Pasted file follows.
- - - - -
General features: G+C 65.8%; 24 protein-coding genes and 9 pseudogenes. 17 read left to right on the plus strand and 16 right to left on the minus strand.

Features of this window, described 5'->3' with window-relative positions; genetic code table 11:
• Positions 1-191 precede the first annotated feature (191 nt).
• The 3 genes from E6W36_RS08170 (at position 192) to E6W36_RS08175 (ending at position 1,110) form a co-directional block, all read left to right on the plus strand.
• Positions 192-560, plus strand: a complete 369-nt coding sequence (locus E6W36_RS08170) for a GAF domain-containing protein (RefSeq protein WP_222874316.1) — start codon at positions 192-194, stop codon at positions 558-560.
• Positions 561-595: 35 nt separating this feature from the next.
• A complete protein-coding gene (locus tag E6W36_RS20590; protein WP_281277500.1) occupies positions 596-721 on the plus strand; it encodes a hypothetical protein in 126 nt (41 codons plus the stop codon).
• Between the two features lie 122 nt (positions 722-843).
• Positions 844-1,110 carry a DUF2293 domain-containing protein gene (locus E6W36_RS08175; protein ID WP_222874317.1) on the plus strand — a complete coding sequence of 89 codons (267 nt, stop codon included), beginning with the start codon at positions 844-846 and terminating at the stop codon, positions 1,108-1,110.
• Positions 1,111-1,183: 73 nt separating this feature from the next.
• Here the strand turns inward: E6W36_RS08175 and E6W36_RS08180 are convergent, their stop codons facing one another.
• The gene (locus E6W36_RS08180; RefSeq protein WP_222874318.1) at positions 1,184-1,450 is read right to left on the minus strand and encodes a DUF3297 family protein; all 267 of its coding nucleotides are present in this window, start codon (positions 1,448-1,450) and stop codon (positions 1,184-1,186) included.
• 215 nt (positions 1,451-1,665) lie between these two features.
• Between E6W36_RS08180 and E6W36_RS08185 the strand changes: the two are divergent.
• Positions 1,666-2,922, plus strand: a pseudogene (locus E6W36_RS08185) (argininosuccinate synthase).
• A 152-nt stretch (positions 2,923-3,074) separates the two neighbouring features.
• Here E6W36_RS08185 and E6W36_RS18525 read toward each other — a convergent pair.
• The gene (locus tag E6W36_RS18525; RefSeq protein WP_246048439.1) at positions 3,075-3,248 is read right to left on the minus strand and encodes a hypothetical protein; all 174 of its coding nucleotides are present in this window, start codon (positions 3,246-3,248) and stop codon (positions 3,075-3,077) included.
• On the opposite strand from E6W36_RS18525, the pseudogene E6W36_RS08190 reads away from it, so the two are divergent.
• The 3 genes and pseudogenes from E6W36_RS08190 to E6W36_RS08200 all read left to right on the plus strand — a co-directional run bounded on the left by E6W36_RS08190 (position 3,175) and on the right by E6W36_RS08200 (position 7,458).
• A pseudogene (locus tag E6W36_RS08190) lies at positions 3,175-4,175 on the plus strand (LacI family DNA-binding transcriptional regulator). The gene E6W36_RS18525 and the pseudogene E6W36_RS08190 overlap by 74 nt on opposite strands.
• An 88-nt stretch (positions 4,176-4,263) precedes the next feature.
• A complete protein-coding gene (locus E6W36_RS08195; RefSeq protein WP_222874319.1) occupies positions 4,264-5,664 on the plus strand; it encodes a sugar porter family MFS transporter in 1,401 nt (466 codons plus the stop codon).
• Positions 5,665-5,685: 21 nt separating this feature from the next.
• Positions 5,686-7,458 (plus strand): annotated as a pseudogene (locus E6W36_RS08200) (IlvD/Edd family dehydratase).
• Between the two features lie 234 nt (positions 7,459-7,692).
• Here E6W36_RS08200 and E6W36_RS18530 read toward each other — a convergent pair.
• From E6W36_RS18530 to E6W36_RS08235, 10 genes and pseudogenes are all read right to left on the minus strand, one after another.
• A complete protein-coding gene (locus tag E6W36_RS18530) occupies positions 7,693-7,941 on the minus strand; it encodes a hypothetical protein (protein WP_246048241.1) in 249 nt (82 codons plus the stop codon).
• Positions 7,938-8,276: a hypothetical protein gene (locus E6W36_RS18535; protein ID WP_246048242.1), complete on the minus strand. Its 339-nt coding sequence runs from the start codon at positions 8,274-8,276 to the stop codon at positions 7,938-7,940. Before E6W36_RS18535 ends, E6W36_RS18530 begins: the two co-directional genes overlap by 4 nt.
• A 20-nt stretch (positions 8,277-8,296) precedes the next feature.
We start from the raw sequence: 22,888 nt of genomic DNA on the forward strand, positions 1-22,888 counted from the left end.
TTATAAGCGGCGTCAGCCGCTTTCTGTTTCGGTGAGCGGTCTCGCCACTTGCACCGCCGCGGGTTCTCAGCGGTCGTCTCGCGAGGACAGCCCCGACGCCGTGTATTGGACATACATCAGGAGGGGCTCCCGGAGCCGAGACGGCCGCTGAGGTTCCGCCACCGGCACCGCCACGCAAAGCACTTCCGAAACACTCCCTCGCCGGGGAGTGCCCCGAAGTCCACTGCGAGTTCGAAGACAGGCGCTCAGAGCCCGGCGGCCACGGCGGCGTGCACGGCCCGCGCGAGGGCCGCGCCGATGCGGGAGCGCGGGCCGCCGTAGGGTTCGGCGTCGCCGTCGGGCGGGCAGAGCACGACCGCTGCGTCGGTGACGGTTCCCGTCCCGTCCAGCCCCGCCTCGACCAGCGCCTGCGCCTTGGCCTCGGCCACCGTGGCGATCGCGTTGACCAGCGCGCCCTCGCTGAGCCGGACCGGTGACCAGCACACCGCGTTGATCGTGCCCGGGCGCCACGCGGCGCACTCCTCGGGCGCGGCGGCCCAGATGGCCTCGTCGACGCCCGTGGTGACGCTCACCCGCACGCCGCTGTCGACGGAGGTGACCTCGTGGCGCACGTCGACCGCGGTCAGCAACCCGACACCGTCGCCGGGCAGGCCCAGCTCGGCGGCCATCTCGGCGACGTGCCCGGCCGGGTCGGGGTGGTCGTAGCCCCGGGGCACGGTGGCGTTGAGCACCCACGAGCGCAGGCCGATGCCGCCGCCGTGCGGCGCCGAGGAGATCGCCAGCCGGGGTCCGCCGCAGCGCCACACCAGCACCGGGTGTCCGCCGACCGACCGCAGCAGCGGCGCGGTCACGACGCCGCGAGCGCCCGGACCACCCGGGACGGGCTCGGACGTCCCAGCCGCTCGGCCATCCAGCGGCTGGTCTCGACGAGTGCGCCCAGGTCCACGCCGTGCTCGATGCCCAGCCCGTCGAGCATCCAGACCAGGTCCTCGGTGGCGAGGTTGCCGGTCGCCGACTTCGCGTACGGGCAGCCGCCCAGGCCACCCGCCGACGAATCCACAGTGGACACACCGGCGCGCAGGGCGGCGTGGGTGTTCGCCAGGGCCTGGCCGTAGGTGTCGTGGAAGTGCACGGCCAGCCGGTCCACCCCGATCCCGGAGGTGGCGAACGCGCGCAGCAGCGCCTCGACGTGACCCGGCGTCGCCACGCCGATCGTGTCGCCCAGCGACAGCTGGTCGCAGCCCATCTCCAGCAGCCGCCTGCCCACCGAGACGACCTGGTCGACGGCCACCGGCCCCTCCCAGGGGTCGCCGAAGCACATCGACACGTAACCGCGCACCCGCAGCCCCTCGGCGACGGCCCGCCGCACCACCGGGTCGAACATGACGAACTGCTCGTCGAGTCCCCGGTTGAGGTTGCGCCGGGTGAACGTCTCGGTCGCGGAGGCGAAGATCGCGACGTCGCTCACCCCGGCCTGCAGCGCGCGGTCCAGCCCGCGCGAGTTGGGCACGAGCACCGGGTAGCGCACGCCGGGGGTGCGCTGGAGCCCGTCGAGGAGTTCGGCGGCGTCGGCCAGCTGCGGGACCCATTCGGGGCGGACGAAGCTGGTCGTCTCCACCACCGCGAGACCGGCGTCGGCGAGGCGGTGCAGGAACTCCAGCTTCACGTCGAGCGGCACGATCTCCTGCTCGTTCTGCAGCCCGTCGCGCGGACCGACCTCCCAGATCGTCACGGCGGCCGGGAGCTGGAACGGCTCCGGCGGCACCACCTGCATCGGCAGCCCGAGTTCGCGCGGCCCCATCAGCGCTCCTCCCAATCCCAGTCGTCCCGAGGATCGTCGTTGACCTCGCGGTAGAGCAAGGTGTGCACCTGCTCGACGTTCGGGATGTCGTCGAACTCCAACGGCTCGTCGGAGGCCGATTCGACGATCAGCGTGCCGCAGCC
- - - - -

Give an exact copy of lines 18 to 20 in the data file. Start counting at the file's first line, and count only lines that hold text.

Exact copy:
• The gene (locus tag E6W36_RS18525; RefSeq protein WP_246048439.1) at positions 3,075-3,248 is read right to left on the minus strand and encodes a hypothetical protein; all 174 of its coding nucleotides are present in this window, start codon (positions 3,246-3,248) and stop codon (positions 3,075-3,077) included.
• On the opposite strand from E6W36_RS18525, the pseudogene E6W36_RS08190 reads away from it, so the two are divergent.
• The 3 genes and pseudogenes from E6W36_RS08190 to E6W36_RS08200 all read left to right on the plus strand — a co-directional run bounded on the left by E6W36_RS08190 (position 3,175) and on the right by E6W36_RS08200 (position 7,458).